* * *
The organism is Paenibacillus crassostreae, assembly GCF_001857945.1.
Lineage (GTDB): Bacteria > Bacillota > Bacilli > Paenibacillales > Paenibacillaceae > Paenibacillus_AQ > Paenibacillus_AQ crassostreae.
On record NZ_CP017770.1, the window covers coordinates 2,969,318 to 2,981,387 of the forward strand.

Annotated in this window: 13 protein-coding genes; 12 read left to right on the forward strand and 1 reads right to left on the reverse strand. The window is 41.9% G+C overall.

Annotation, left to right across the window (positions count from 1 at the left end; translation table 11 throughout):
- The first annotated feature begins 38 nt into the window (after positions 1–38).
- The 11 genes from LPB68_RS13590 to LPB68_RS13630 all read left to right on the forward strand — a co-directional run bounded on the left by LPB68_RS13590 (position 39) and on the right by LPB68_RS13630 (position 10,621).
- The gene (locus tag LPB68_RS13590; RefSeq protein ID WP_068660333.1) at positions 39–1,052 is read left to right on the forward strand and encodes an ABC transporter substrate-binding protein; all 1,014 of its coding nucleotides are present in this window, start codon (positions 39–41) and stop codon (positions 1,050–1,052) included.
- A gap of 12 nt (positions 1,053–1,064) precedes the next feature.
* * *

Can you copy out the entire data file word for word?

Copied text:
The organism is Paenibacillus crassostreae, assembly GCF_001857945.1.
Lineage (GTDB): Bacteria > Bacillota > Bacilli > Paenibacillales > Paenibacillaceae > Paenibacillus_AQ > Paenibacillus_AQ crassostreae.
On record NZ_CP017770.1, the window covers coordinates 2,969,318 to 2,981,387 of the forward strand.

Annotated in this window: 13 protein-coding genes; 12 read left to right on the forward strand and 1 reads right to left on the reverse strand. The window is 41.9% G+C overall.

Annotation, left to right across the window (positions count from 1 at the left end; translation table 11 throughout):
- The first annotated feature begins 38 nt into the window (after positions 1–38).
- The 11 genes from LPB68_RS13590 to LPB68_RS13630 all read left to right on the forward strand — a co-directional run bounded on the left by LPB68_RS13590 (position 39) and on the right by LPB68_RS13630 (position 10,621).
- The gene (locus tag LPB68_RS13590; RefSeq protein ID WP_068660333.1) at positions 39–1,052 is read left to right on the forward strand and encodes an ABC transporter substrate-binding protein; all 1,014 of its coding nucleotides are present in this window, start codon (positions 39–41) and stop codon (positions 1,050–1,052) included.
- A gap of 12 nt (positions 1,053–1,064) precedes the next feature.